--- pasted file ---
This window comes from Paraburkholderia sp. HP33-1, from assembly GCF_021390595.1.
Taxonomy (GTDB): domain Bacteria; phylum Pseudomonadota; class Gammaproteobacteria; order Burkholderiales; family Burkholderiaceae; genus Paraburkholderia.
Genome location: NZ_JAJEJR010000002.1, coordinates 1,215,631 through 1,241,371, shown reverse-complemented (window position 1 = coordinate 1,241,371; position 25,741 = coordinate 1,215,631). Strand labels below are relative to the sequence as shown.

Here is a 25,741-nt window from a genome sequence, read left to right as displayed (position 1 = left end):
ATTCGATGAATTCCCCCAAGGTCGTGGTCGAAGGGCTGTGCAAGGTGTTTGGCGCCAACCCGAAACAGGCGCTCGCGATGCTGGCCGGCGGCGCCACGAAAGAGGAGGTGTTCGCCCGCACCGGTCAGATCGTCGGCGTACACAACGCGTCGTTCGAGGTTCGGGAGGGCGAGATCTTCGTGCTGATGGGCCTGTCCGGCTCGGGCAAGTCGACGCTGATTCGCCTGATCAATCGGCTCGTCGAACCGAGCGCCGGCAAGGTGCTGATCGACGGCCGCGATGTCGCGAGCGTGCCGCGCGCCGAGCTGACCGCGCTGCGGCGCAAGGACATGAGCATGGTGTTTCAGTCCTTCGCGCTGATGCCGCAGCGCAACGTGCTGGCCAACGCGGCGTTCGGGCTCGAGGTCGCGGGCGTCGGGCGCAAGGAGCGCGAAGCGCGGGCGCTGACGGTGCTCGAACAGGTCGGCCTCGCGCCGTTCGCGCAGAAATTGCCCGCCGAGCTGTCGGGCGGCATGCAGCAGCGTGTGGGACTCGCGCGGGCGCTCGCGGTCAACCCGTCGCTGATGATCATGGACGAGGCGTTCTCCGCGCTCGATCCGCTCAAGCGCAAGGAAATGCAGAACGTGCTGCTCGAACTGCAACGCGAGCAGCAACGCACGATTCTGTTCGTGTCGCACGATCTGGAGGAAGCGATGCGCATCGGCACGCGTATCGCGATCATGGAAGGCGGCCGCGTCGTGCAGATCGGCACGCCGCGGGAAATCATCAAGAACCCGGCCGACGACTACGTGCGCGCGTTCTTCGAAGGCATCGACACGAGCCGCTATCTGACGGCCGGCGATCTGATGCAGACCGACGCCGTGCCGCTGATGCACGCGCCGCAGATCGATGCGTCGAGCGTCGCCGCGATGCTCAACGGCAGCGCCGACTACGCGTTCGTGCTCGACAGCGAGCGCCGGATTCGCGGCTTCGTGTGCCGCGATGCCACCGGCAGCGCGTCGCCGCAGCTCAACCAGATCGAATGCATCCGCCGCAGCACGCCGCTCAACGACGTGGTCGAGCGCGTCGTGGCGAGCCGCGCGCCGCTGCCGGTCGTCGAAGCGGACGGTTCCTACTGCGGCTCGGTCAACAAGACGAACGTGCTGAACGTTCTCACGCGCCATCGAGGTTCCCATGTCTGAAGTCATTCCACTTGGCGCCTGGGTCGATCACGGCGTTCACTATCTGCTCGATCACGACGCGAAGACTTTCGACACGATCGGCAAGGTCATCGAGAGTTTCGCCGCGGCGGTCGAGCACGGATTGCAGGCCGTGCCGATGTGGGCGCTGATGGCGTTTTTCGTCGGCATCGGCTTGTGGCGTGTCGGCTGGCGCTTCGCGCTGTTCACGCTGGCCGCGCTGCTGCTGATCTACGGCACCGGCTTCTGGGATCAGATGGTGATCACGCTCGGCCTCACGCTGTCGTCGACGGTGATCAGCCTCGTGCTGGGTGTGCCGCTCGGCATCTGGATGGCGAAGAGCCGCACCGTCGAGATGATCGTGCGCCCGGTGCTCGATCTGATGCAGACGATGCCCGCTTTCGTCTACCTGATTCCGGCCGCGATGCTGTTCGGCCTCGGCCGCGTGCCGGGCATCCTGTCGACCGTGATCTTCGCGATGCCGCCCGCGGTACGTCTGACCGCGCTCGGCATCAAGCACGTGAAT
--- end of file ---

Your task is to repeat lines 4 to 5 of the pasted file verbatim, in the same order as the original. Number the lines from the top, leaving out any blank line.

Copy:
Here is a 25,741-nt window from a genome sequence, read left to right as displayed (position 1 = left end):
ATTCGATGAATTCCCCCAAGGTCGTGGTCGAAGGGCTGTGCAAGGTGTTTGGCGCCAACCCGAAACAGGCGCTCGCGATGCTGGCCGGCGGCGCCACGAAAGAGGAGGTGTTCGCCCGCACCGGTCAGATCGTCGGCGTACACAACGCGTCGTTCGAGGTTCGGGAGGGCGAGATCTTCGTGCTGATGGGCCTGTCCGGCTCGGGCAAGTCGACGCTGATTCGCCTGATCAATCGGCTCGTCGAACCGAGCGCCGGCAAGGTGCTGATCGACGGCCGCGATGTCGCGAGCGTGCCGCGCGCCGAGCTGACCGCGCTGCGGCGCAAGGACATGAGCATGGTGTTTCAGTCCTTCGCGCTGATGCCGCAGCGCAACGTGCTGGCCAACGCGGCGTTCGGGCTCGAGGTCGCGGGCGTCGGGCGCAAGGAGCGCGAAGCGCGGGCGCTGACGGTGCTCGAACAGGTCGGCCTCGCGCCGTTCGCGCAGAAATTGCCCGCCGAGCTGTCGGGCGGCATGCAGCAGCGTGTGGGACTCGCGCGGGCGCTCGCGGTCAACCCGTCGCTGATGATCATGGACGAGGCGTTCTCCGCGCTCGATCCGCTCAAGCGCAAGGAAATGCAGAACGTGCTGCTCGAACTGCAACGCGAGCAGCAACGCACGATTCTGTTCGTGTCGCACGATCTGGAGGAAGCGATGCGCATCGGCACGCGTATCGCGATCATGGAAGGCGGCCGCGTCGTGCAGATCGGCACGCCGCGGGAAATCATCAAGAACCCGGCCGACGACTACGTGCGCGCGTTCTTCGAAGGCATCGACACGAGCCGCTATCTGACGGCCGGCGATCTGATGCAGACCGACGCCGTGCCGCTGATGCACGCGCCGCAGATCGATGCGTCGAGCGTCGCCGCGATGCTCAACGGCAGCGCCGACTACGCGTTCGTGCTCGACAGCGAGCGCCGGATTCGCGGCTTCGTGTGCCGCGATGCCACCGGCAGCGCGTCGCCGCAGCTCAACCAGATCGAATGCATCCGCCGCAGCACGCCGCTCAACGACGTGGTCGAGCGCGTCGTGGCGAGCCGCGCGCCGCTGCCGGTCGTCGAAGCGGACGGTTCCTACTGCGGCTCGGTCAACAAGACGAACGTGCTGAACGTTCTCACGCGCCATCGAGGTTCCCATGTCTGAAGTCATTCCACTTGGCGCCTGGGTCGATCACGGCGTTCACTATCTGCTCGATCACGACGCGAAGACTTTCGACACGATCGGCAAGGTCATCGAGAGTTTCGCCGCGGCGGTCGAGCACGGATTGCAGGCCGTGCCGATGTGGGCGCTGATGGCGTTTTTCGTCGGCATCGGCTTGTGGCGTGTCGGCTGGCGCTTCGCGCTGTTCACGCTGGCCGCGCTGCTGCTGATCTACGGCACCGGCTTCTGGGATCAGATGGTGATCACGCTCGGCCTCACGCTGTCGTCGACGGTGATCAGCCTCGTGCTGGGTGTGCCGCTCGGCATCTGGATGGCGAAGAGCCGCACCGTCGAGATGATCGTGCGCCCGGTGCTCGATCTGATGCAGACGATGCCCGCTTTCGTCTACCTGATTCCGGCCGCGATGCTGTTCGGCCTCGGCCGCGTGCCGGGCATCCTGTCGACCGTGATCTTCGCGATGCCGCCCGCGGTACGTCTGACCGCGCTCGGCATCAAGCACGTGAAT